II. The Spirit expresses our heart's longings perfectly to the Father, and is perfectly understood.
And thirdly, notice what he teaches us in verse 27. It's a huge encouragement, and that encouragement is this: That the Father knows the mind of the Spirit. There is this huge encouragement in prayer, and it is the Father's knowledge of the mind of the Spirit. Look what he says. “He who searches the heart knows what the mind of the Spirit is, because He intercedes for the saints according to the will of God.” What is Paul saying there? He is saying that the Holy Spirit expresses our heart's longings perfectly to the Heavenly Father. And they are perfectly understood by the Heavenly Father, even if we can't quite comprehend them all ourselves. The Spirit expresses our heart's longings perfectly to the Heavenly Father, and they are perfectly understood by the Heavenly Father. We don't know what to pray for or how to pray for it, and God is still able to discern the voice of the Spirit in our groans.
Have you ever been at that point where you didn't know what to pray for? Where you were so beaten down you couldn't pray? I've been riding around listening to some sermons by Don Carson for the last two or three days. He tells us an acquaintance he knows in Illinois. They have seven children. All seven children are hemophiliacs. Six of the seven children have died of AIDS, contracted through blood transfusions through no fault of their own. Now what does a parent do who has lost six children to AIDS through no fault of their own? What do you lift up as a prayer to God? Just as I left the sanctuary at the end of the last service, a friend came to inquire about the PCA minister at Covenant Presbyterian Church in Birmingham, Alabama, who was killed just hours ago. He's got a two-month old child. What words does his wife lift up to God? Now I don't know where you are. I don't know what end of the rope you’re on right now. But I know this. The apostle is saying when you don't know what to say, God the Father still knows the mind of the Spirit, and it is the Spirit that is interceding for you.
Do you see what he is saying? It's so easy for us to become discouraged in prayer because we do it so badly. And because we get to points in our experience, where we don't know what to say. And here is the apostle Paul saying the Spirit makes our groanings His own, and He makes them as acceptable and understandable as the intercession of Christ. I want you to listen to that again. He takes your groanings, and He makes them as acceptable and as understanding to God the Father as the intercession of our Lord Jesus Christ. And you’re saying, “Where in the world did you get that from?” Look at verse 27. “He who searches the hearts knows what the mind of the Spirit is.” What is he saying? The Father knows the mind of the Spirit, and it's the Spirit who is interceding for you. So even though your mind is so befuddled that you don't know what you think, God knows the mind of the Spirit interceding for you.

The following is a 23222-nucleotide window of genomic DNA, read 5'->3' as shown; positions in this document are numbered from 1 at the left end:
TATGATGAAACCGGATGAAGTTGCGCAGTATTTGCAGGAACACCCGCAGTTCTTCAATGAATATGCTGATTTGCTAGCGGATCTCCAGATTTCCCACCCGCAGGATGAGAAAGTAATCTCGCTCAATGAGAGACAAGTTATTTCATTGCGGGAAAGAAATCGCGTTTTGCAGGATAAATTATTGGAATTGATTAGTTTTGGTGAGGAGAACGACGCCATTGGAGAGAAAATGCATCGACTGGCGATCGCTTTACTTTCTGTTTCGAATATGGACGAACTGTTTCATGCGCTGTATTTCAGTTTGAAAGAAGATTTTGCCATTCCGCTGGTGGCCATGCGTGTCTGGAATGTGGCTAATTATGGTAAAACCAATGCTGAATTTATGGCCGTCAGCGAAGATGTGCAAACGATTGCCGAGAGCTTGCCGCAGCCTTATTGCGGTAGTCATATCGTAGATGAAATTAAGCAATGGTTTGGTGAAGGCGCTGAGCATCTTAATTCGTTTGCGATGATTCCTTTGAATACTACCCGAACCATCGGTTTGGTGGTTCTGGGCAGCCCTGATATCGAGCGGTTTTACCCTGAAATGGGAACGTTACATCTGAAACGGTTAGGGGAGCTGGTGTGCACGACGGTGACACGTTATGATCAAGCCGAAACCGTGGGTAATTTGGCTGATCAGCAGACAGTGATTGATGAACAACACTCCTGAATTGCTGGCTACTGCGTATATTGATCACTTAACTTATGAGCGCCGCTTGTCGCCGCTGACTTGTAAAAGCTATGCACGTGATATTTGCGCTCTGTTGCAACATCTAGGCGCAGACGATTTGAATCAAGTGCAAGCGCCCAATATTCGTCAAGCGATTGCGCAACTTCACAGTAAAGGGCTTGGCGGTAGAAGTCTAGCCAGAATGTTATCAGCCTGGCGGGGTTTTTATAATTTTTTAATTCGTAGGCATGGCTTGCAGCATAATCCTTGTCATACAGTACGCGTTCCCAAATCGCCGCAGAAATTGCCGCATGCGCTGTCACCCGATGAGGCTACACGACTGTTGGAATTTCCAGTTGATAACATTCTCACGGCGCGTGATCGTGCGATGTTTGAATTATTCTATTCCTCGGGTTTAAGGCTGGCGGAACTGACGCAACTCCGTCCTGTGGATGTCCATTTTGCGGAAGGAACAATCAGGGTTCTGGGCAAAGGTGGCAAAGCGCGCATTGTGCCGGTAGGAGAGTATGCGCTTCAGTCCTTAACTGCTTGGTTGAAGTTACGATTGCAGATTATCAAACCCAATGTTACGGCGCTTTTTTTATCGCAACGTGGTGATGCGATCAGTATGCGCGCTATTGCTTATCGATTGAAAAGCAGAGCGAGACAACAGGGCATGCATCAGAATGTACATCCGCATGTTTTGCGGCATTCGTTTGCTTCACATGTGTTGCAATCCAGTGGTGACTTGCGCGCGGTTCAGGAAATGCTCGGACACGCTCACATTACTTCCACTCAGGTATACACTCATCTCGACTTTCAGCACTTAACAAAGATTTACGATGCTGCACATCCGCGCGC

And, furthermore, in the second half of the verse, “The Spirit intercedes according to the Saints according to the will of God.” Every prayer that the Spirit renders up through your groanings is in perfect accordance with the will of God Almighty just like the intercession of our Lord Jesus Christ, wherein He says not My will, but Your will be done.” And every groan, every sigh, every moan, every unuttered and unutterable expression, every word that gets stuck in the throat and cannot come out, the Spirit makes it to be as acceptable and understandable as the intercession of our perfect Mediator, the Lord Jesus Christ. There's Jeremiah. He doesn't know what to pray for. And the Spirit makes his prayer acceptable. He's there in Jeremiah 20. He's begging God to end his life. He's cursing the day that he was born. He has no clue. He is so torn up inside, he doesn't know what to pray. And the Spirit is taking that prayer and correcting it even as it goes up. There's David lifting up his broken sentences. He can't even get a full sentence out. How long, oh Lord? And the Spirit is rendering it up in perfect accordance with the will of the Heavenly Father in such a way that He turns it into Scripture and makes it a model prayer for you and me.
God is so gracious and so sovereign, that He makes groans without words to be understood and to prevail by the work of the Holy Spirit. Even when through the pressures of life, and the accompanying spiritual darkness, we grow helplessly and inarticulately in prayer, God still hears. For confused or even mistaken as we may be, He discerns the voice of the Spirit in our prayers, and He is not confused, even if we are. But the Spirit is interceding for the Saints according to the will of God.
And that is so important for your own understanding of the spiritual life because in the fight of fate, there are times when the pressures are so great that you are left bewildered and darkness assails your soul, and it's impossible to be clear eyed. You don't know what you think about you, you don't know what you think about your circumstances, you don't know what you think about God, and you don't know what you want to say to Him. And often that real, horror of darkness comes down upon the Spirit, and words fail us for prayer. We can't even come up with clear thoughts. And it is then when you can do no more than groan, that He groans in your groans with an unutterable intensity. And that nameless and wordless agony of the Holy Spirit, God understands. So don't forget it. When you’re at the end of your rope, and your weakness is manifest at least manifest to you, it is the Spirit who intercedes. He intercedes for you in groans to deep for words but in perfect accordance with the will of God. Now if that won't encourage the weak, I don't know what will. Let's pray.
Our Lord and our God, hear our prayer, help is, O Spirit, in Jesus’ Name, Amen.